CNN co-anchor Kiran Chetry did not challenge McCain's questionable claims, but rather set up the podium for her to criticize the Republican Party. "Are you afraid that the party is changing or going in a direction that's going to leave it in the dust when it comes to attracting young people?" Chetry asked.
Oliver Stone is discovering one of the many joys of capitalism: without it, he would never be able to make such flashy, well-produced films bashing capitalism!
Stone's latest film, "Wall Street: Money Never Sleeps", may have replaced Charlie Sheen, star of the original, with a younger Shia LaBeouf, but it's still as hypocritically anti-capitalist as the original.
According to the Hollywood Reporter, "Money Never Sleeps" would not have been able to muster a sufficient budget without massive product placement campaigns. The film benefitted "enormously" from the advertising technique, Stone admitted (h/t Big Hollywood headlines).
A terrorist group bombs a police funeral? It must be some "patriots" upset about health care reform and our black president, or something.
That, at least, is what some viewers took away from the season premiere of CBS's hit show "CSI". The episode starred teen pop star Justin Bieber as "a domestic terrorist with Tea Party leanings," in the words of the New York Times, implicated in the bombing of a Las Vegas police officer's funeral.
In the show, a cell phone used to trigger the bomb is traced back to a group of "patriots" - those government-hating extremists the Southern Poverty Law Center keeps warning us are on the verge of waging violent revolution - that are, according to some viewers (including the Times, apparently), crude portrayals of Tea Party protesters.
MSNBC's Joe Scarborough – who when a Republican congressman voted to impeach President Clinton – seems to believe that a former President should be able to legally run for office again after taking "a term or two off." His comments followed a gushing slew of praise for former President Bill Clinton, and he noted that many viewers "are just sitting there thinking 'Why can't [Clinton] run for President in a couple of years?'"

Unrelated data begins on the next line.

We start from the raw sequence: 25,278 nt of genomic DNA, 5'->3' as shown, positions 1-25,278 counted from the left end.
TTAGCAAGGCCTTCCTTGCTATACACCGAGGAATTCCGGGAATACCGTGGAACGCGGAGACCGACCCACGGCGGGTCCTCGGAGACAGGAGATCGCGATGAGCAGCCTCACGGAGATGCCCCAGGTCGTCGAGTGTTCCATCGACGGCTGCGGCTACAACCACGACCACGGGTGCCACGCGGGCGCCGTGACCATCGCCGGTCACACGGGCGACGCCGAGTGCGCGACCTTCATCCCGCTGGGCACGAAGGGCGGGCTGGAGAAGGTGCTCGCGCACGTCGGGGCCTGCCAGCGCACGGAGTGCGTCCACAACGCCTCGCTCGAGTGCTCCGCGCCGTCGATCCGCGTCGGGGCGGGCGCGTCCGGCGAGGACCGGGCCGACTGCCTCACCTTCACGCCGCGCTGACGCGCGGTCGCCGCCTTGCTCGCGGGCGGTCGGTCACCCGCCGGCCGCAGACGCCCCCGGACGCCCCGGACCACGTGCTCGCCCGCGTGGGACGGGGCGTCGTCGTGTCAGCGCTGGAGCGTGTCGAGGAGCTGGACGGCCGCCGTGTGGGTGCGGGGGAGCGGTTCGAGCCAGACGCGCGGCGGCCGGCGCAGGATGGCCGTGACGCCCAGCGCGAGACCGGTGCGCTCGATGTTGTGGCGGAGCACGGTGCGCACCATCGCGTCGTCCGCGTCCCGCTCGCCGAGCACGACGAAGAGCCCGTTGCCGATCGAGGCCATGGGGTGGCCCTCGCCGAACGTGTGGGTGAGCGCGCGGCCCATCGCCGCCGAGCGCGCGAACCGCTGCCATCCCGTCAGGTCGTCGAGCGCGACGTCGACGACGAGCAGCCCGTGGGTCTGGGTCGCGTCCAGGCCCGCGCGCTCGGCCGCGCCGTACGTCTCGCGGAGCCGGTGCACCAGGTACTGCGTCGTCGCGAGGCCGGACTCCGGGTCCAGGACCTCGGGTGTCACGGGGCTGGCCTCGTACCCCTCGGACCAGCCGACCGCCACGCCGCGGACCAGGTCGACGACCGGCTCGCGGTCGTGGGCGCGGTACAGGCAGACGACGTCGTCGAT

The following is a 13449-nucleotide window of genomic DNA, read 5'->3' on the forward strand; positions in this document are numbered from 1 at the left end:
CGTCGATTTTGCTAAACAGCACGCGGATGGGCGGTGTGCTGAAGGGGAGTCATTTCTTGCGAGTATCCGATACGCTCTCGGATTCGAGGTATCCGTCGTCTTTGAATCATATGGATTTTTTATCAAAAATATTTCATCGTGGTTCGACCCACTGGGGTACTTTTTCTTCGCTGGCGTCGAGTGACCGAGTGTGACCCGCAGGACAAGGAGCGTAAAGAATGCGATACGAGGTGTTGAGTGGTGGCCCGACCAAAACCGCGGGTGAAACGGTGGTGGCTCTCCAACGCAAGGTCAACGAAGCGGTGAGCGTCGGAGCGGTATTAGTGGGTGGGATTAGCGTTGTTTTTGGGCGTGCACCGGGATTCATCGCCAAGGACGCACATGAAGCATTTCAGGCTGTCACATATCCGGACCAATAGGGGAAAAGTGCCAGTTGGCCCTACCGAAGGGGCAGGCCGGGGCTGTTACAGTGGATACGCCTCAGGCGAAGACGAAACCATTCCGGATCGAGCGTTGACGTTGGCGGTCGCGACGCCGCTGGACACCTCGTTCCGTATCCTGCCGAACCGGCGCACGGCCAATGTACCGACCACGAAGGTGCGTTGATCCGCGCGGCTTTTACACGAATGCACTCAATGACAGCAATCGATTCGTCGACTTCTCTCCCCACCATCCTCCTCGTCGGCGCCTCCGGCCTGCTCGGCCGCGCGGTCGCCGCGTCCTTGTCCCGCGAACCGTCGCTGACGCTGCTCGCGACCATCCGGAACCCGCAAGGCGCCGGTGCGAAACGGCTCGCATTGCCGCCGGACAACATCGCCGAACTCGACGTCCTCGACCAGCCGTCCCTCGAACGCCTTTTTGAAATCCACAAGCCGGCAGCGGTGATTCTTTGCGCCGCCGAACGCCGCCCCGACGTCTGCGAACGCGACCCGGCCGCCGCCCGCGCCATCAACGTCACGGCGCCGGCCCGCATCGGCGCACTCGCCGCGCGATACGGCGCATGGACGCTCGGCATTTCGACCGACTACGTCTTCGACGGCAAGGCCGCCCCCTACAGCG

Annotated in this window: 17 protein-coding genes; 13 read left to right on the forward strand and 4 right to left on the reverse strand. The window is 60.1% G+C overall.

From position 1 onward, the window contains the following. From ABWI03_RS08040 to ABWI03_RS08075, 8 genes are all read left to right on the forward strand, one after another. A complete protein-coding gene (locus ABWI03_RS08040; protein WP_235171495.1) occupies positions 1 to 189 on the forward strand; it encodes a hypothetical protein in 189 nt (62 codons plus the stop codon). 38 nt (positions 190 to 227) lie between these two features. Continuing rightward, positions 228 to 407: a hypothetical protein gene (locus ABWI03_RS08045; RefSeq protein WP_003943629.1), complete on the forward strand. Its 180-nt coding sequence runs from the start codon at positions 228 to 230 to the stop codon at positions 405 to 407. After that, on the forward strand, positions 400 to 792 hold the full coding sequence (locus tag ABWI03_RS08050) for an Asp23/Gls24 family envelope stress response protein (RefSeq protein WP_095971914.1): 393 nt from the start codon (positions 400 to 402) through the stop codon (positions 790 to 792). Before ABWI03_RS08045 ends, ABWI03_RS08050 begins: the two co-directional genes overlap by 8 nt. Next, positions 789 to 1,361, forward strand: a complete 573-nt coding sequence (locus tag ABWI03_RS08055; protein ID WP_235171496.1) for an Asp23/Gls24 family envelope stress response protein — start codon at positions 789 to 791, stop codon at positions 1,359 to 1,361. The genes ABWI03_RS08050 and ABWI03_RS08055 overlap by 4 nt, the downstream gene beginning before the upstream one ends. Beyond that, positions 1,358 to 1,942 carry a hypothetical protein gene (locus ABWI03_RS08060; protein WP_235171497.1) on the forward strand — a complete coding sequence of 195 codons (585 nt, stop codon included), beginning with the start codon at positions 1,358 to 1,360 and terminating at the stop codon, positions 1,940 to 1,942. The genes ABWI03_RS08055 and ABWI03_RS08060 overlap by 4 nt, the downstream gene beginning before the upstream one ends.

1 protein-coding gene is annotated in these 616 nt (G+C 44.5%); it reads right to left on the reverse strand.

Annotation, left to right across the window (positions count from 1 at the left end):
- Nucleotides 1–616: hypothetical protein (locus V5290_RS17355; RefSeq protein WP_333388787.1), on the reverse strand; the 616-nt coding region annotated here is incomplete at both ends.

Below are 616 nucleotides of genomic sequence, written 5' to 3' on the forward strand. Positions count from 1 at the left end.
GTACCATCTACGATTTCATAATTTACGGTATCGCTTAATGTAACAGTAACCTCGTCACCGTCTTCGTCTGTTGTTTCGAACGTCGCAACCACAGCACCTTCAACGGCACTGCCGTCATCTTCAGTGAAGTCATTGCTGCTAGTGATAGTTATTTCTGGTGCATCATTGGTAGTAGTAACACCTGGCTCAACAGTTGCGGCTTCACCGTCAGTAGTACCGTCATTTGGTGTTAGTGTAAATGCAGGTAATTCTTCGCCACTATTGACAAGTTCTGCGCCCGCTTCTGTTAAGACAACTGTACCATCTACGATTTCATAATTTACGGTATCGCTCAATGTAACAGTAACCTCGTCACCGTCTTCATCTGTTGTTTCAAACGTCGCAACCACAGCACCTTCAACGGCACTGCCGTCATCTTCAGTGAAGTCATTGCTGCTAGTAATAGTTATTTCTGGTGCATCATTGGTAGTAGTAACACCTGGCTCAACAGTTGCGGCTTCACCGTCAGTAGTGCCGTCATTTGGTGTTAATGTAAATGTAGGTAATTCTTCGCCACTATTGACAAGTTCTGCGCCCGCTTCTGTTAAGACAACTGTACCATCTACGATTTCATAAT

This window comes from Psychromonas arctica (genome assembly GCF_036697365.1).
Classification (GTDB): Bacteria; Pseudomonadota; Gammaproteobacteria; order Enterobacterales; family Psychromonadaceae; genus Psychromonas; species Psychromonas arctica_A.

"It seems so short-sighted, just because the Republicans were upset that FDR was President for four terms," Scarborough complained of the 22nd Amendment, ratified during Truman's second term but passed out of Congress four years earlier in March 1947. Republicans did control both houses of Congress then, but the amendment would have excluded then-President Harry Truman and was supported by some Democrats.
Co-hosts of MSNBC's "Morning Joe" Joe Scarborough and Mika Brzezinski conducted a glowing interview of the former president at the Clinton Global Initiative in New York City.
Comedian Joy Behar seemed to enjoy herself as she muckraked through exotic comments made by Republican Delaware U.S. Senate nominee Christine O'Donnell over a decade ago, refusing to leave them out of a serious discussion about O'Donnell's candidacy. She even threw Sarah Palin into the mix.
O'Donnell, in a 1999 appearance on Bill Maher's "Politically Incorrect," said that she "dabbled into witchcraft" in high school but never joined a coven. Behar lambasted O'Donnell, calling her "crazy" and wondering why she was running for office. "I think it shows you how crazy the girl is, doesn't it?" Behar asked incredulously. "How many crazy people do we have to have in office?"